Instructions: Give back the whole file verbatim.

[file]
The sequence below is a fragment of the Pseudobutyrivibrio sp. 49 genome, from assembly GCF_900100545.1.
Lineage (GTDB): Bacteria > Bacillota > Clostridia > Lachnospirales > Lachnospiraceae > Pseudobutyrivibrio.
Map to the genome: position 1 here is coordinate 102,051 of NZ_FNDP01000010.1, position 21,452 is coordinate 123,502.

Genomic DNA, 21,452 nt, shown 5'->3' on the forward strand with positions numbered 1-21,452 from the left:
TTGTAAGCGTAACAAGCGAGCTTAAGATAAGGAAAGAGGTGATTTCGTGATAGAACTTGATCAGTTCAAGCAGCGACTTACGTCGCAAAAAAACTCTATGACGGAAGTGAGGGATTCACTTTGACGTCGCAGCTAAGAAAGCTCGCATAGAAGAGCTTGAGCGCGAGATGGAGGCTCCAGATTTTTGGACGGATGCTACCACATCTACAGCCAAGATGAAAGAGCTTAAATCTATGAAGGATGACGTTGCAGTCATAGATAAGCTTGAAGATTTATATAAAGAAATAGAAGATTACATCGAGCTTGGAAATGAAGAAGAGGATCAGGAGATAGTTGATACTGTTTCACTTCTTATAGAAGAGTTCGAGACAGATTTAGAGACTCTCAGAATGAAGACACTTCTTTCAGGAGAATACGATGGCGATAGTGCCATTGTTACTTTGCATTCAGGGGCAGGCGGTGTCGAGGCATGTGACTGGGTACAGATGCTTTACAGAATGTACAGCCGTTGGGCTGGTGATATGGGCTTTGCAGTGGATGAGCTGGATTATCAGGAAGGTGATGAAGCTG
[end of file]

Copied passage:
The sequence below is a fragment of the Pseudobutyrivibrio sp. 49 genome, from assembly GCF_900100545.1.
Lineage (GTDB): Bacteria > Bacillota > Clostridia > Lachnospirales > Lachnospiraceae > Pseudobutyrivibrio.
Map to the genome: position 1 here is coordinate 102,051 of NZ_FNDP01000010.1, position 21,452 is coordinate 123,502.

Genomic DNA, 21,452 nt, shown 5'->3' on the forward strand with positions numbered 1-21,452 from the left:
TTGTAAGCGTAACAAGCGAGCTTAAGATAAGGAAAGAGGTGATTTCGTGATAGAACTTGATCAGTTCAAGCAGCGACTTACGTCGCAAAAAAACTCTATGACGGAAGTGAGGGATTCACTTTGACGTCGCAGCTAAGAAAGCTCGCATAGAAGAGCTTGAGCGCGAGATGGAGGCTCCAGATTTTTGGACGGATGCTACCACATCTACAGCCAAGATGAAAGAGCTTAAATCTATGAAGGATGACGTTGCAGTCATAGATAAGCTTGAAGATTTATATAAAGAAATAGAAGATTACATCGAGCTTGGAAATGAAGAAGAGGATCAGGAGATAGTTGATACTGTTTCACTTCTTATAGAAGAGTTCGAGACAGATTTAGAGACTCTCAGAATGAAGACACTTCTTTCAGGAGAATACGATGGCGATAGTGCCATTGTTACTTTGCATTCAGGGGCAGGCGGTGTCGAGGCATGTGACTGGGTACAGATGCTTTACAGAATGTACAGCCGTTGGGCTGGTGATATGGGCTTTGCAGTGGATGAGCTGGATTATCAGGAAGGTGATGAAGCTG